Sunday, December 25, 2011

Some Important Christmas Reminders from Tim Tebow

Tim Tebow

(Christmas 2011: This homily was given on December 25, 2011 at St. Pius X Church, Westerly, R.I., by Fr. Raymond Suriani.  Read Matthew 1: 18-25.)

[For the audio version of this homily, click here: Christmas 2011]

Syndicated writer Susan Stamper Brown began a recent column she wrote with the following words:

Despite the fact that in America, 60 to 70 percent of people identify themselves as “Christian” to one degree or another, Christian-bashing seems to be just about as popular a pastime as watching football these days.  And when a national football player commits the unpardonable sins of being both pro-life and vociferously, pro-Jesus, you end up with pundits who cast ridiculous judgments from on top of their lofty thrones, much like the old Muppet Show characters Statler and Waldorf.

The persecution of Christians has been going on since the days of the Roman Empire; it continues today in many third world countries, brutally, and here in America, more subtly.  Tolerant of most other religions, pre-fall Rome viewed Christianity as a fanatical Jewish sect which was so easy to hate they made a sport of it.  Sure, it’s a stretch to make an absolute correlation between 21st Century America and first Century Rome.  Nonetheless, replace sticks with diatribes and stones with denigrations for similar results.  One kills the body; the other slays the spirit.

If you’re a football fan who’s been following the National Football League this year, you can probably identify, quite easily, the person Susan Stamper Brown is alluding to in these two paragraphs I just read.  It is, of course, Tim Tebow, the second year quarterback of the Denver Broncos.

Now let me begin by saying that, as someone who’s been a Green Bay Packer fan for nearly 50 years, I’ve never had any interest whatoever in promoting the football fortunes of the Denver Broncos—especially since they beat the Packers back in Super Bowl XXXII!

But I must confess that during the last couple of months I’ve found myself sitting in front of a television set several times on Sunday afternoons cheering for Tim Tebow—not so much for who he is on the football field, but rather for who and what he has been off the field, in his personal life.

I’m happy to see someone like him doing so well in his chosen profession (as long as he’s not doing it against the Green Bay Packers).

For the benefit of those who are not football fans: Before the Broncos drafted him in 2010, Tim Tebow played for the University of Florida, where he was part of two national championship teams.  In 2007, he also won the Heisman Trophy as the nation’s best college football player.  But football has never been the most important reality in his life—as he would be more than happy to tell you.  In fact, he’s often said that football is just a game and that God really doesn’t care who wins and loses.  For Tebow, the person who’s number 1—the person who gives meaning and purpose and direction to his earthly existence—is the person (the divine person) whose birth we’re celebrating today, Jesus Christ.  And it seems that he’s one of the few people in public life these days who does more than talk the talk when it comes to his personal beliefs.  From all external indications, at least, Tim Tebow also makes the effort to “walk the walk”—i.e., the walk of a Christian disciple.  When he was a student at the University of Florida, for example, he used to spend his summers helping the poor and needy in the Philippines, primarily at an orphanage run by members of his family.  He spoke in prisons, led an on campus Bible study, and used his fame to help a number of good, charitable causes.  This line from his family’s web page says it well: “Tim’s faith is the driving force in his life, and he is acutely aware that ‘to whom much is given, much is required.’ He keeps a poem in his room that reminds him of an athlete’s accountability to be a role model for the little boys who want to be just like him.”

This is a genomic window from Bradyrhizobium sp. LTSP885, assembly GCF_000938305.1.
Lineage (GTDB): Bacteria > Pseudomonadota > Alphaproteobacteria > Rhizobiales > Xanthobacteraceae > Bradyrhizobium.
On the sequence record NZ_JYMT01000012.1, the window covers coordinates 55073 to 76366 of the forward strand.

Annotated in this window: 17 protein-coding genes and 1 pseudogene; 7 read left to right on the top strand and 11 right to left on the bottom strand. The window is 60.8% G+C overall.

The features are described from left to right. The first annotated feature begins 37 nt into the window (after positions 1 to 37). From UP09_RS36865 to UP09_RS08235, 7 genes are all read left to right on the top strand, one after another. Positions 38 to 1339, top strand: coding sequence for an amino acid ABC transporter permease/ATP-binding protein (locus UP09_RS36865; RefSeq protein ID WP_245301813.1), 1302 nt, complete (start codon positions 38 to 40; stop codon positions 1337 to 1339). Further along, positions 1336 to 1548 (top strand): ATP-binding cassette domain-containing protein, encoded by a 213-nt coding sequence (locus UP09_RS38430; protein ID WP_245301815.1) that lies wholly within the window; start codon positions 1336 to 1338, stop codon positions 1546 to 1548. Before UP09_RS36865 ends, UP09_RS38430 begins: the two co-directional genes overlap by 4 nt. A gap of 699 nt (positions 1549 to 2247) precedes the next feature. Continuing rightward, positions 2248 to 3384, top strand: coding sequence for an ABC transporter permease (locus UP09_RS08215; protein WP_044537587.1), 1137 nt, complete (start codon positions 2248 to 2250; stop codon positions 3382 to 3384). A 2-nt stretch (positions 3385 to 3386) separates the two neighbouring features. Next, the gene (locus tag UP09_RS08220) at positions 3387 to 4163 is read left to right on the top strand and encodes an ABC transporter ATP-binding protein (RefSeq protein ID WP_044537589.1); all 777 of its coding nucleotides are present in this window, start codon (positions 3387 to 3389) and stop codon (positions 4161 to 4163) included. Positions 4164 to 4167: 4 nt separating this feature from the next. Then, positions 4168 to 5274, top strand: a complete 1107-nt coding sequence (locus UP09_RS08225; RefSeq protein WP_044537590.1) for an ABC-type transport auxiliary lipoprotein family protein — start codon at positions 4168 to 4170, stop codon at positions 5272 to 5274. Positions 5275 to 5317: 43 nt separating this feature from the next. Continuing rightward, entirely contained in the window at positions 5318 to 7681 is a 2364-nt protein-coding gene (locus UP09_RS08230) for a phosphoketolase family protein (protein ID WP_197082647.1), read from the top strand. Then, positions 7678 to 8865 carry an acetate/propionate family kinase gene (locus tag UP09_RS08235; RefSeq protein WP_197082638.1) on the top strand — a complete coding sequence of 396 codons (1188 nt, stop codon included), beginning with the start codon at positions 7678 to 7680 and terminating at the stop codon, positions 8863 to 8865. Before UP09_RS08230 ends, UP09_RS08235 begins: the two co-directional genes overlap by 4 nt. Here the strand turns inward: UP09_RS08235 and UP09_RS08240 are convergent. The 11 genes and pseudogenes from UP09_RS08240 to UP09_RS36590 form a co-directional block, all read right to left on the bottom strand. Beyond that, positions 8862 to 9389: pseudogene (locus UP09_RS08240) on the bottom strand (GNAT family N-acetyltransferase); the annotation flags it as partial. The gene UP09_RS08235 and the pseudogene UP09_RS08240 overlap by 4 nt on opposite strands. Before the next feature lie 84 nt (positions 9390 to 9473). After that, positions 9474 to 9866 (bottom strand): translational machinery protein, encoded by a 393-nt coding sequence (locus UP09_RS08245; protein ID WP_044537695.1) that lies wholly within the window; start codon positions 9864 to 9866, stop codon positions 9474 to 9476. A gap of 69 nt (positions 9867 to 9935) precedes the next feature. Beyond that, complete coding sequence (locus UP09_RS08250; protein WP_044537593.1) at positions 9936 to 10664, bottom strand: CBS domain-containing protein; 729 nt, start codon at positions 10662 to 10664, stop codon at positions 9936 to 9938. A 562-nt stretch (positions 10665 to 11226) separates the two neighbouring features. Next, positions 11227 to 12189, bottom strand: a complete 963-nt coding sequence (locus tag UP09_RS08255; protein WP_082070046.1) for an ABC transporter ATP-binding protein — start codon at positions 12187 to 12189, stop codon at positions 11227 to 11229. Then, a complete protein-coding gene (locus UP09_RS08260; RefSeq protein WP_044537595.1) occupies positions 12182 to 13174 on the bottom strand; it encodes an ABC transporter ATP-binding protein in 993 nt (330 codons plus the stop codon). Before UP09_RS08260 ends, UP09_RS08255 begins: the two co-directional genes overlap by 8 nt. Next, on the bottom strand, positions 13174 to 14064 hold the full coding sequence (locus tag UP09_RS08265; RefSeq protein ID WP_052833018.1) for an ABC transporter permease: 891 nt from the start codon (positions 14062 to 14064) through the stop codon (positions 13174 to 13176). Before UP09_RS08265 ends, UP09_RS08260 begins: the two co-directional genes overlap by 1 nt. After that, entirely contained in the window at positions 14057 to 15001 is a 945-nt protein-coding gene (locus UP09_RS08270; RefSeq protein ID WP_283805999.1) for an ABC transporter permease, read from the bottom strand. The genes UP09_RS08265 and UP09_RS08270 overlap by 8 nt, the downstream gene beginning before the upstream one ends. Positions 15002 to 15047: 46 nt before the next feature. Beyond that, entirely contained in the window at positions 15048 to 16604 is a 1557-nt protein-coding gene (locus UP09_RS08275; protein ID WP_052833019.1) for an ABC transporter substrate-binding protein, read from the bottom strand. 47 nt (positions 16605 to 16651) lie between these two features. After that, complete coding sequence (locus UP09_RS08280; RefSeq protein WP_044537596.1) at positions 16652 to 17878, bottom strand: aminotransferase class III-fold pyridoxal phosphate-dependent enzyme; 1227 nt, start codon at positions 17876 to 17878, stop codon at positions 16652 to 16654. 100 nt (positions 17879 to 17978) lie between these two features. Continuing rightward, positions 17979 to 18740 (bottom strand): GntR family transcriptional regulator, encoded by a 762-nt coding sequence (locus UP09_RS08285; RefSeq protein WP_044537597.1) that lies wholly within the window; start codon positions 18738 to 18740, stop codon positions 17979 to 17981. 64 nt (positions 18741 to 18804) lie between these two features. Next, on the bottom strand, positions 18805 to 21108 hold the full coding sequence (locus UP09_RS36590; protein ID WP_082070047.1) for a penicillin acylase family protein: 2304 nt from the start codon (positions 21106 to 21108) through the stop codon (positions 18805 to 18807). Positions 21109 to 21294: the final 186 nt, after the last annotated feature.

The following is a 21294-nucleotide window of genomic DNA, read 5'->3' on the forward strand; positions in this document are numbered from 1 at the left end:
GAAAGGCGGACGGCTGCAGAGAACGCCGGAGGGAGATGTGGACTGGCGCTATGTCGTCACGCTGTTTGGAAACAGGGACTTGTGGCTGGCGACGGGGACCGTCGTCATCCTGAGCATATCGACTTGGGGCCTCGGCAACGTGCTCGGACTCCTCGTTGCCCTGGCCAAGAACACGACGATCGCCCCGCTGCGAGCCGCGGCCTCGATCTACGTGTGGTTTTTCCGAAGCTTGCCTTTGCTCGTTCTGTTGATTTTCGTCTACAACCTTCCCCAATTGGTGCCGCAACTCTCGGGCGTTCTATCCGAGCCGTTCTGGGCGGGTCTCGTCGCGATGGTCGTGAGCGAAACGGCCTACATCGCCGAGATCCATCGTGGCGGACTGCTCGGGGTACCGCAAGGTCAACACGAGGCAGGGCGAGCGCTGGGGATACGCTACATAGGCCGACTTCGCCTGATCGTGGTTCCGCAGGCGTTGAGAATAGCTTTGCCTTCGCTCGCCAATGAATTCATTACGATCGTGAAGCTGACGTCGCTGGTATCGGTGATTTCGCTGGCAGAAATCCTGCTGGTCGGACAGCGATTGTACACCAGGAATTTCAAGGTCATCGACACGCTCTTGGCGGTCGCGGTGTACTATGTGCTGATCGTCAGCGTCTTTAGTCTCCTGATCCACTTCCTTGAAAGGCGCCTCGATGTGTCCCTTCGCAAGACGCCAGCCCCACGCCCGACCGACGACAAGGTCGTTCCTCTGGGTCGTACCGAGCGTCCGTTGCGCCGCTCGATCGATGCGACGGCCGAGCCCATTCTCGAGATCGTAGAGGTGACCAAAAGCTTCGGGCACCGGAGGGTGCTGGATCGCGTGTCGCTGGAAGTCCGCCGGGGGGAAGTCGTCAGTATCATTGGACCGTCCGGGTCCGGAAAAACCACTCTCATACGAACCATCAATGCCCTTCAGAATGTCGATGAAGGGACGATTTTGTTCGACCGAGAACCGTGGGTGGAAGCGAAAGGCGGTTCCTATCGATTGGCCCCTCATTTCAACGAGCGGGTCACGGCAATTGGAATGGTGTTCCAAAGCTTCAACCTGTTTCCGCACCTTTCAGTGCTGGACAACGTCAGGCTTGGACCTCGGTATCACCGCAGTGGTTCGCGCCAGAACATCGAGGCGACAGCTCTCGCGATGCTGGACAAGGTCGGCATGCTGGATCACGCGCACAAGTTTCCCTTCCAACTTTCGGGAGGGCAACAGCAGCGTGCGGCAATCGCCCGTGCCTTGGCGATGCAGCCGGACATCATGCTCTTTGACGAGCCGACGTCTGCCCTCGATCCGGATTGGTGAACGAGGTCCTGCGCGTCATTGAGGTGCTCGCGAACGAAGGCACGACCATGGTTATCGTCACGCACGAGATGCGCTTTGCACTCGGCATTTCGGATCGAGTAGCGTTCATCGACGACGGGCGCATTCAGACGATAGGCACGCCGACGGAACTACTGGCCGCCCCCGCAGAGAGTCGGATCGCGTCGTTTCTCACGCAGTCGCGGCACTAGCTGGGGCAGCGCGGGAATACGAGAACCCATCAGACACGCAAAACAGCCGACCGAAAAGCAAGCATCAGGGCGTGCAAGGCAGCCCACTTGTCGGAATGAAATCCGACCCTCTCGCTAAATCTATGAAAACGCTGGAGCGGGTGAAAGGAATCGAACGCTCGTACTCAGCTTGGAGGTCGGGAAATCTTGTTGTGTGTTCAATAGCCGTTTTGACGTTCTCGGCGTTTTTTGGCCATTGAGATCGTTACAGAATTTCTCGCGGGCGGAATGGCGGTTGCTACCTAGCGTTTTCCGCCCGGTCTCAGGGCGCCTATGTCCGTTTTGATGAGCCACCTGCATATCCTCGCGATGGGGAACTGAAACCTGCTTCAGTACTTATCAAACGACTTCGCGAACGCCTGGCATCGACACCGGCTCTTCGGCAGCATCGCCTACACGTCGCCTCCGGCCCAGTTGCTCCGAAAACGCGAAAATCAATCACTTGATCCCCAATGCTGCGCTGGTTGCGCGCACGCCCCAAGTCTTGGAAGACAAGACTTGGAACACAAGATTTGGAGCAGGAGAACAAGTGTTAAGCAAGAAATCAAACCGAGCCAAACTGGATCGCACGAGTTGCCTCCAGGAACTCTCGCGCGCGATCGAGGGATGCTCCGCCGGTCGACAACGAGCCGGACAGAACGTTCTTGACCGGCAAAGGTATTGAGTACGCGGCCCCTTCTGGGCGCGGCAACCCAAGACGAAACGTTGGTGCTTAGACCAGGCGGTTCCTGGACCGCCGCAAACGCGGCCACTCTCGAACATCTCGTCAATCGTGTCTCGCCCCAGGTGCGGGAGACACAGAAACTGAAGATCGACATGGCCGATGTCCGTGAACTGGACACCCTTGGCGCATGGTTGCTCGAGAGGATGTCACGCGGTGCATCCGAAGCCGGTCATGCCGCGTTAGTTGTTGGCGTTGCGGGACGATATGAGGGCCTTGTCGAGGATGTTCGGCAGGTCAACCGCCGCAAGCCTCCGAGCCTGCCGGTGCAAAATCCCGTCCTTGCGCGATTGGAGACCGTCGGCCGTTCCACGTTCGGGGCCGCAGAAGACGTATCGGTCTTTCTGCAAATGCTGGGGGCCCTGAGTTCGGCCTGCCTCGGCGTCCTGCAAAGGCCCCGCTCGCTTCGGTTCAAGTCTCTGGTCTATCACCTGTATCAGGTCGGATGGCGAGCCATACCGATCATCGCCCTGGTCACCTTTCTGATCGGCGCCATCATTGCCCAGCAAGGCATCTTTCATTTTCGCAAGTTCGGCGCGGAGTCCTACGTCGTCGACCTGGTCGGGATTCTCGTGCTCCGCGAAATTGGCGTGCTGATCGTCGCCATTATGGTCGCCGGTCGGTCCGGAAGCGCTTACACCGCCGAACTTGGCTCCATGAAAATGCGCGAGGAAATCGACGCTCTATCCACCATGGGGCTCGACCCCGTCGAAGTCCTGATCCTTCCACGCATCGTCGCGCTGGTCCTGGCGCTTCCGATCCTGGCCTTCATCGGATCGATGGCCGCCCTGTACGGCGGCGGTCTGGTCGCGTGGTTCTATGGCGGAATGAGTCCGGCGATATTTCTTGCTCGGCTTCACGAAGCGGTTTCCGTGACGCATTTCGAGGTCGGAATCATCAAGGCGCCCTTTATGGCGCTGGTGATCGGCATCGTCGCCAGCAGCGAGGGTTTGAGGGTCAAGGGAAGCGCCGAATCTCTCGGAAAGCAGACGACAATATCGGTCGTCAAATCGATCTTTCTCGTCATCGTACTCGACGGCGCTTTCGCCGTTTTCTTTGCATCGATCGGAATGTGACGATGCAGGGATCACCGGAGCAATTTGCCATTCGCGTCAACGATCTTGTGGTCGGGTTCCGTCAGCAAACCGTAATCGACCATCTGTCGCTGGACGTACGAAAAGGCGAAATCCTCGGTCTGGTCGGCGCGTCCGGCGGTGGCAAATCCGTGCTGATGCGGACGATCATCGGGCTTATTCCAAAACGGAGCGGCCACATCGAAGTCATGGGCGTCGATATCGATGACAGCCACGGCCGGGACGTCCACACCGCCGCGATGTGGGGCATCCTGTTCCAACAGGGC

Oh, and did I mention that he’s also “saving himself” for marriage?   By his own personal example, Tim Tebow is teaching the youth of America that “virgin” is not a dirty word!

What a great public service!

But, as Susan Stamper Brown points out in her little article, all these virtues—because they’re rooted in his Christianity—have brought the man more criticism than acclaim—at least in some segments of our society.  She writes, “Under normal circumstances, Tebow would be praised for his accomplishments, talent and leadership from around the Monday morning water cooler, but in these days of pseudo political correctness (PC), the words ‘normal’ and ‘Christian’ cannot run together in the same sentence.  Those who praise their maker for their talent are not considered talented; they are just creepy.”

She then gives some examples of comments she’s heard: “Maybe he can cure leprosy.” “He’d be a better passer if he’d give in and sleep around town.” “I don’t want to hear about his faith every other sentence.” “Even Jesus is telling Tim he has had enough.”

She ends her piece with the following thought-provoking questions and comment: “What is it about Tebow that brings out such nastiness in so many of us?  Why does the Jesus in Tebow bring out the devil in us?  Why is Tebow such a lightning rod to those who haven’t seen the same light?  Might it be that we can’t sit back to enjoy the game and appreciate Tebow’s talent because Tebow’s goodness makes us uncomfortable with our own not-sogoodness?  If that’s the case, heaven help us.”

I think Susan Stamper Brown has a valid insight there, but I also think it goes a little deeper than that (and here’s where the connection with Christmas comes into the picture).  You see, Tim Tebow and others like him remind us of a central fact of Christianity (a fact that some people would like to ignore or forget): they remind us that Jesus Christ is alive!  He’s not just a figure of past history, who was born on Christmas Day and died 33 years later.  He’s the King of kings and the Lord of lords, who demands our obedience; he’s the way, the truth and the life; he’s the only way to the Father; he’s the risen Savior who wants to save us from our sins AND WHO WILL SAVE US FROM OUR SINS, if we let him!